Henri’s recipe for a perfect light summer salad
My friend and I love Chico summers. We love to walk over to the Pageant Theatre and then afterwards downtown for a cappuccino or over to Shubert’s for an ice cream on the benches on the sidewalk outside. Sometimes we end up at One Mile, cooling off in the pool before heading home to bed.
We also adore your little column—although we do feel that the heading “Chow” is an affront to your culinary dignity and discretion—and over the past year we have reproduced, quite successfully, we think, many of your recipes. However, with summer approaching, we’re finding ourselves wanting to cook less and fantasizing about nice, light, cool summer salads that we could prepare quickly, before heading out for the evening. At the same time, our refrigerator’s packed with leftovers—pasta, rice, vegetables. Do you have a recipe for a quick summer salad that might put some of it to use?
By the way, we think we saw you at Shubert’s last Saturday night. You were wearing Bermuda shorts and Argyle socks with Teva sandals and eating a double scoop of what looked like Chico Mint, and reading a Liza Minnelli biography. It sounded like Edith Piaf coming from your headphones, and there was a white poodle leashed to a nearby parking meter.
Merci for your note, and I know exactly what you mean: Sometimes a quick light salad is the best thing before a summer evening out. When it’s 95 degrees, the last thing you want to do is heat up your kitchen with a hot oven or stove. You’ll be happy to know that I have a fail-safe method for the salade ete parfait.
Summer Salad à la Henri
Note: The following should be used as loose guidelines only, as long as you include the key ingredients: the leftover grain (cold), the veggies, and the vinaigrette dressing. Other than that, use whatever else you have on hand and whatever sounds like it would work—and in virtually whatever amounts. I don’t think I’ve ever made this salad the same way twice, and it always comes out très bon.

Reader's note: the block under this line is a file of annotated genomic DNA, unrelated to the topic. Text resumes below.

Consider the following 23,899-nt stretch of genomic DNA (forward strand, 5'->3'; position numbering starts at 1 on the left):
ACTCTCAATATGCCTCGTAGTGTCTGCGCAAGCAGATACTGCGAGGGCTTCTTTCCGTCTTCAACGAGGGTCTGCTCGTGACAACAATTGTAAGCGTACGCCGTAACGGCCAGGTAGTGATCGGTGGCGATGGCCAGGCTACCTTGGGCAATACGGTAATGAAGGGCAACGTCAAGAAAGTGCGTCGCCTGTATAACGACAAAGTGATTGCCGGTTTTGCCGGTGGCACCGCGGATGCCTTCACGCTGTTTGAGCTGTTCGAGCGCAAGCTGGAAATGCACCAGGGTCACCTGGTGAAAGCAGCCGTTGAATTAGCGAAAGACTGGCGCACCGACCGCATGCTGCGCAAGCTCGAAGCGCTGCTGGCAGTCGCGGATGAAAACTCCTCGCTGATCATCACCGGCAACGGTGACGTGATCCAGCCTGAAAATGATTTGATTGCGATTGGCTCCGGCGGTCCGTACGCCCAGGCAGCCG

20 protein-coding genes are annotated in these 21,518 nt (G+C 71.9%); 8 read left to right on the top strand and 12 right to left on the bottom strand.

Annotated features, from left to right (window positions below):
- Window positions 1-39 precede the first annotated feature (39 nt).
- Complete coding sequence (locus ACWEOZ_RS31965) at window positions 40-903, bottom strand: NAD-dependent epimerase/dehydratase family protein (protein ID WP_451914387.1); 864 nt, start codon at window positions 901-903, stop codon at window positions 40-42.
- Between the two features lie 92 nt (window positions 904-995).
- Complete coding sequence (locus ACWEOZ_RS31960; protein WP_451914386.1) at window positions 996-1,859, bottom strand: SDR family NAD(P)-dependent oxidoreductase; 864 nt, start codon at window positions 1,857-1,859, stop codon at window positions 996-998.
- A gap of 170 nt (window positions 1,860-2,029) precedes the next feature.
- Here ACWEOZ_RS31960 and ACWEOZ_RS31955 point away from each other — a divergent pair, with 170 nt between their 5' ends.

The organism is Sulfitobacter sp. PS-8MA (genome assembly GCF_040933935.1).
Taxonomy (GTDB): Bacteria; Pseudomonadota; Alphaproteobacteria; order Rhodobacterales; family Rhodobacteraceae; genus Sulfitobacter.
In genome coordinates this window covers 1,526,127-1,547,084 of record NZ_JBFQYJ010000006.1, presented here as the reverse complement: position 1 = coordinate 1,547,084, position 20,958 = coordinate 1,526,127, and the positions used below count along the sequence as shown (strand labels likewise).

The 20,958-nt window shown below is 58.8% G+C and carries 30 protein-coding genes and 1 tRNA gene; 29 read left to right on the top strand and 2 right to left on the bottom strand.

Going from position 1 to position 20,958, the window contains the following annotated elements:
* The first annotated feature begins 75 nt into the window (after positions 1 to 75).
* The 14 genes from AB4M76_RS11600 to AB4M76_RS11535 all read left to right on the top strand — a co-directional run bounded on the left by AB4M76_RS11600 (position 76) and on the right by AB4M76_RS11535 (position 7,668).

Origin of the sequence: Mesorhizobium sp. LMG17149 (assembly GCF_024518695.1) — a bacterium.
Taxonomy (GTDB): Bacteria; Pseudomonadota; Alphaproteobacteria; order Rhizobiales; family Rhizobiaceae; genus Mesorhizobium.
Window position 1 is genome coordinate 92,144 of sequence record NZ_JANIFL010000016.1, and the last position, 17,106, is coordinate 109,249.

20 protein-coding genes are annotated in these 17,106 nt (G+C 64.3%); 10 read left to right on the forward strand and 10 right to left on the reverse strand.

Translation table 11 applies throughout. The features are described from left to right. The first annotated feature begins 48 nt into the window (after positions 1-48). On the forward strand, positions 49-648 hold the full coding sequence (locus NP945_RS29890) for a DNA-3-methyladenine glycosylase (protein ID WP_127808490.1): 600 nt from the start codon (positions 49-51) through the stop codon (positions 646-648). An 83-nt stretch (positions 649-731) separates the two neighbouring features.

Scoop several cups of the leftover grain into a large mixing bowl. Henri’s favorite is couscous, but rice or bulgar works well also, as do some small pastas, such as orzo. Mix in three to six tablespoons of balsamic vinegar and let sit for a half hour or so. (Note: You can also simply cook the grain earlier in the day and then refrigerate until you prepare the salad.)
Add about 1/4 cup of sun-dried tomatoes, chopped fine, and any or all of the following: sliced artichoke hearts (one jar), chopped roasted bell peppers (1/4 cup) and capers (a couple of tablespoons).
If desired, add chopped leftover meat (chicken, beef, lamb, pork).
Add any or all of the following fresh vegetables, diced: red onions, green onions, carrots, celery, green beans (boiled for four minutes), zucchini, and bell pepper (green, red, yellow, or orange).
Add whatever fresh herbs you have on hand, including basil (first choice), mint (second), oregano, thyme and parsley.
Add toasted nuts (preferably pine nuts or sliced or slivered almonds).
Add 1/2 cup grated or Parmesan cheese.
In a small jar (with lid), make a vinaigrette dressing with two parts olive oil, one part vinegar (or try using half vinegar, half lemon juice), two or three cloves of pressed garlic, and one tablespoon Dijon mustard.
Toss all salad ingredients, and dress with vinaigrette.
This salad, like a good lasagna or winter stew, will keep in your refrigerator for several days and just gets better and better, as the ingredients interact with each other. It should be the perfect meal before a summer evening on the town in Chico.
By the way, Henri would never wear Teva sandals. What do you take him for, some kind of skinny, dreadlocked, hemp-necklaced river guide Americain? I was wearing my new black-calf Rivieras, by Prada. Also, there are no parking meters in front of Shubert’s.